AN EXPLOSIVE SITUATION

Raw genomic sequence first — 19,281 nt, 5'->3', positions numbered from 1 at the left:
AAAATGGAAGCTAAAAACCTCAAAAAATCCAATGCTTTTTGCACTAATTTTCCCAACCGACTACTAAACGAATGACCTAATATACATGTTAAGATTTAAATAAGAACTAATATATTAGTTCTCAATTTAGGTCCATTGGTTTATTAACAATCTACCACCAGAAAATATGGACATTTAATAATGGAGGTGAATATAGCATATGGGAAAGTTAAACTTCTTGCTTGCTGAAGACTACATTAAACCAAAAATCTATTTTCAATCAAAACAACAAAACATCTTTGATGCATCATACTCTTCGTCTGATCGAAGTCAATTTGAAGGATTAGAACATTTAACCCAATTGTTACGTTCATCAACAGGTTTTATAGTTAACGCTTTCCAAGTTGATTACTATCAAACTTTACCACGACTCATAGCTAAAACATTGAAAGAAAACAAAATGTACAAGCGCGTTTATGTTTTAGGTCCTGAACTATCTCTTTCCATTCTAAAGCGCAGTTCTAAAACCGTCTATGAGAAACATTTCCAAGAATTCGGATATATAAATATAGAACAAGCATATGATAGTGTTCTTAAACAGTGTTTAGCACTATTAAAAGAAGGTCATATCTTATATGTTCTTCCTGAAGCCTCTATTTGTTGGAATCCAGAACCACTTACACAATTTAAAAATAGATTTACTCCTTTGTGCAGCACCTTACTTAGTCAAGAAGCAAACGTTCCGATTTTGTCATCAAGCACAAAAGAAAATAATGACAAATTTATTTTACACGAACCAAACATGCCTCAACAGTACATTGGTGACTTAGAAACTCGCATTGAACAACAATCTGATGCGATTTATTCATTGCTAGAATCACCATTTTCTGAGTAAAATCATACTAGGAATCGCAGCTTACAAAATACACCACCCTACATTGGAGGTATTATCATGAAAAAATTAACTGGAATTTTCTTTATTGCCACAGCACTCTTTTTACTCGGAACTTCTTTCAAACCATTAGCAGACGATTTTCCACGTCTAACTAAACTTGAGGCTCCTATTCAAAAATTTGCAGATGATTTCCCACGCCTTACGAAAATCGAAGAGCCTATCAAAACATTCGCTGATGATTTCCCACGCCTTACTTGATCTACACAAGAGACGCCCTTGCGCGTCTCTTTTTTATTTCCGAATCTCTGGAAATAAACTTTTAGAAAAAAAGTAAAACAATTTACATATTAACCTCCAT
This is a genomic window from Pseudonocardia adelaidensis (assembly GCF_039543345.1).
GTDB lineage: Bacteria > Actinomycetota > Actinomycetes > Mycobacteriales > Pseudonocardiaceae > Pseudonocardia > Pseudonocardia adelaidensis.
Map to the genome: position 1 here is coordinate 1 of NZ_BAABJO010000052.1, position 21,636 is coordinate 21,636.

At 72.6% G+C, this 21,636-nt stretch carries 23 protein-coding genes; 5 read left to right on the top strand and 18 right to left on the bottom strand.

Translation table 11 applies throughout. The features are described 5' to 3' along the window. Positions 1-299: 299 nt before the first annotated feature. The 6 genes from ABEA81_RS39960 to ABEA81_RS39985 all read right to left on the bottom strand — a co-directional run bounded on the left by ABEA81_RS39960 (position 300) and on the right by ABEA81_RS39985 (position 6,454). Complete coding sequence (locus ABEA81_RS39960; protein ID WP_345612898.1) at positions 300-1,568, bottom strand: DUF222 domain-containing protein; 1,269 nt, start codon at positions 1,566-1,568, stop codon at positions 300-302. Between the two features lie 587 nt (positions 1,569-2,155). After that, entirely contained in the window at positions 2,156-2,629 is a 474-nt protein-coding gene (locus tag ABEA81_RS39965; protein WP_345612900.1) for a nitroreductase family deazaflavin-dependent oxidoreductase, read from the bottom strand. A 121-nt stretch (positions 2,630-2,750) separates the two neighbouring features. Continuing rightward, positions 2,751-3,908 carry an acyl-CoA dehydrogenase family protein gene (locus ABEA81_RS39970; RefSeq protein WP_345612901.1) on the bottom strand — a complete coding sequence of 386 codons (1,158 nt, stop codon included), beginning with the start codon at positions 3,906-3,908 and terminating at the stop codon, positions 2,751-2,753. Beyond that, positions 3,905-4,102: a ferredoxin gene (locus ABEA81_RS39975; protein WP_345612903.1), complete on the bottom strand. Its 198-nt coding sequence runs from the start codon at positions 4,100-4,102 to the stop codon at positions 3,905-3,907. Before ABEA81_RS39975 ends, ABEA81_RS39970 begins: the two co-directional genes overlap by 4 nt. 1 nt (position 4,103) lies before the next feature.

The decade of the 1980s began peacefully for the valley of a Kashmir. Under the surface, however, disaffection as present. Sheikh Abdullah who now headed the government in Jammu and Kashmir was not popular in Jammu or in Laddakh and the Islamic groups, which had opposed the accord. As the Sheikh’s health began to fail he settled the succession on his son, Farooq in 1981. A new era of violence began. Farooq Abdullah, unlike his father, had not been schooled in the politics of the freedom movement. He had spent most of his adult like in Britain, where he had tainted as a doctor. On 21 August 1981 in a ceremony which stunned the people, who had assembled in Iqbal Park in Srinagar, Sheikh Abdullah appointed his untested progeny as president of the National Conference. Although Sheikh Abdullah was able to hand over the office, he could no pass on the experience to his son. As subsequent events were to show, Farooq’s rise to power came too easily. “In happier times’, writes Ajit Bhattachrjea “Farooq Abdullah could have proved an ideal leader for Kashmir. Tall, handsome, engaging, and forthright, he attracted crowds easily, making them believe that he would lead them out of the uncertainty, intrigue and corruption that darkened the last days of his father’. but he was also impulsive, gullible, easygoing and a novice in administration and politics’. ‘He liked the attention, the fun that went with power, and he liked the atmosphere of a feudal court that surrounded his father, says Tavleen Singh. ‘He was also both surprised and delighted by the adulation of the people and the society hostesses in Delhi’. Famed as the ‘disco’ chief minister, who enjoyed riding around Srinagar on his motor bicycle. Abdullah also played into Mrs. Gandhi’s hand instead of confining himself to the politics of Jammu and Kashmir. At the beginning of June, Mr. Gandhi’s operation Blue Star in the Punjab was put into action with the storming of Golden Temple against the Sikh extremists of the Akali Dal led b Sant Jarnail Singh Bhindranwale. in the aftermath, Punjab was in turmoil. Yet with supreme confidence the plan for Farooq’s dismissal was put into action. Soon after Blue Star, Gandhi visited Ladakh. On her return she summoned several newspaper editors, including Inder Malahotra. ‘She made no secret of her conviction that Farooq’s continuance as chief minister of Kashmir was bad for the state and the country. On the national stage, because of his meeting earlier in the year with Bhindranwale, Farooq was charged with secretly supporting the Sikh separatists and of permitting them to train in the state of Jammu and Kashmir. With the weight of Delhi now behind Abdullah’s brother-in-law, G.M Shah, the latter was appointed chief minister. The fact that the prime minister of India was willing and able to set Abdullah aside for what essentially were personal reasons demonstrated the lack of regard she and the government of Delhi had for Kashmir’s so-called special status. Shah’s government was unpopular form the outset. Under his chief ministership, the government sank ‘to the lowest depths of corruption and capriciousness’. Why then did Mrs. Gandhi allow him to be installed? ‘The more one explores this question the more convinced one is that she was virtually blinded by her intense dislike of Farooq’. As Malhotra writes, ‘According to Arun Nehru, a cousin of Rajiv Gandhi and member of Mrs. Gandhi’s kitchen cabinet’,’Indira puphi (aunt) asked us to get rid of Farooq at all costs and we did’. Mrs. Gandhi’s assassination in October 1984 by her Sikh bodyguards in revenge for Operation Bluestar removed the architect of Farooq’s dismissal. But the memory of betrayal remained. No amount of self-justification by Delhi could hide the fact that Farooq Abdullah’s drawingroom dismissal merely confirmed what Kashmiris had long suspected: that despite their ‘special status’, no one could remain in power in Srinagar if they did not have the support of Delhi. This lesson was not lost on Farooq Abdullah. When he returned to power following the 1987 elections believed to be massively ragged, it was as the head of a Conference-Congress alliance. Rajiv Gandhi, who became Prime Minister after his mother’s assassination, made it a policy to attempt to accommodate regional forces, not only in Kashmir, but also in the Punjab and Assam. Despite the role he may have played in Farooq’s dismissal, their personal relationship was better than that between Farooq and Mrs. Gandhi. After less than two years in office, G.M. Shah was dismissed on 7 March 1986 in the wake of severe communal riots which the state government had been unable to control. The army was called out and indefinite curfew was imposed, which gave G.M. Shah the name ‘Gul-e-Curfew’ (the Curfew flower). Muslims, however, found that they were being excluded from key jobs and that there was a general onslaught on Muslim culture and identity, both through the educational curriculum and socially. The Muslim political parties had called for peaceful strikes (hartals) in the valley to challenge the power of Delhi. Many were arrested. Azam Inquilabi, general secretary of the Mahaz-i-Azadi (independence Front) was detained in 1985 and his services as a teacher were terminated for his alleged involvement in ‘subversive’ activities. Shabir Ahmad Shah, another prominent Kashmiri leader was also arrested. A veteran activist who had begun his political career in 1968 at the age of fourteen, when he was arrested for publicly demanding the right of self-determination. After six months of discussion in November 1986, Rajiv reappointed Farooq Abdullah as chief minister in an interim National Conference-Congress coalition government, but Abdullah was already beginning to pay the price for bowing to Delhi. ‘Overnight, Farooq was transformed from hero to traitor in the Kashmiri mind,’ writes Tavleen Singh. ‘Propel could not understand how a man who had been treated the way he had by Delhi, and especially by the Gandhi family, could now be crawling to them for accords and alliances’. Amongst those who entered the political vacuum were the collection of political parties which had organised themselves in September 1986 to form the Muslim United Front to contest the election. MUF’s election manifesto stressed the need for a solution to all outstanding issues according to the Simla agreement. It also assured the voters that it would work for Islamic unity and against political interference from the center. Before the election, several MUF leaders were arrested as well as number of election agents. There were widespread charges of rigging. ‘Votes were cast in favour of the Muslim United Front, but the results were declared in favour of the National Conference. The people of Kashmir got disgusted and disappointed and disillusioned. Educated but unemployed, their grievances were fueled by events both within and outside the valley. They were also the ones who considered themselves economically deprived because they were neither part of the bureaucracy nor the elite. In May 1987 the first major act of violence was perpetrated against Farooq Abdullah when his motorcade was attacked on the way to the mosque. Farooq Abdullah’s domestic standing was further diminished by his attempt to locate some of the government departments permanently. His suggestion caused an outburst in Jammu, where the people went on strike in protest. Throughout 1988 there were continuing disturbances against Abdullah’s government which disrupted daily life. In June, there were demonstrations in Srinagar against he sudden rise in the cost of electricity. The price increase annoyed people because supplies of electricity were at best erratic, but the government’s response was unsympathetic. Anti-Indian feeling within the valley was mirrored by a surge of support for Pakistan. On 11 April 1988, young Muslims in Srinagar had forced shopkeepers to keep their shops shut in sympathy with all those who had been killed in an ammunition dump at Ojhri in Pakistan. Mirwaiz Maulvi Farooq sent a condolence telegram to General Zia for the loss of life. Prayers were said in the Jammu mosque. A mourning procession was taken out in the streets of Srinagar which raised pro-Pakistan slogans, burnt buses and clashed with the police. As India prepared to celebrate forty-one years of independence, anti-India slogans were raised in the valley. Pro-Pakistani supporters celebrated Pakistan’s independence day on 14 August, but India’s independence on 15 August was called a ‘black day’. Two days later, on 17 August, General Zia-ul-Haq was killed in a plane crash at Bahawalpur in Pakistan. His death was mourned in the valley, which led to disturbances. Eight people were reported to have been shot dead and at least thirteen wounded. On 27 October – the anniversary of India’s airlift into Srinagar in 1947 – there was a complete strike on what the protesters were now calling ‘occupation Day’. As the decade of the 1980s drew to a close, the valley of Kashmir reflected an explosive situation’.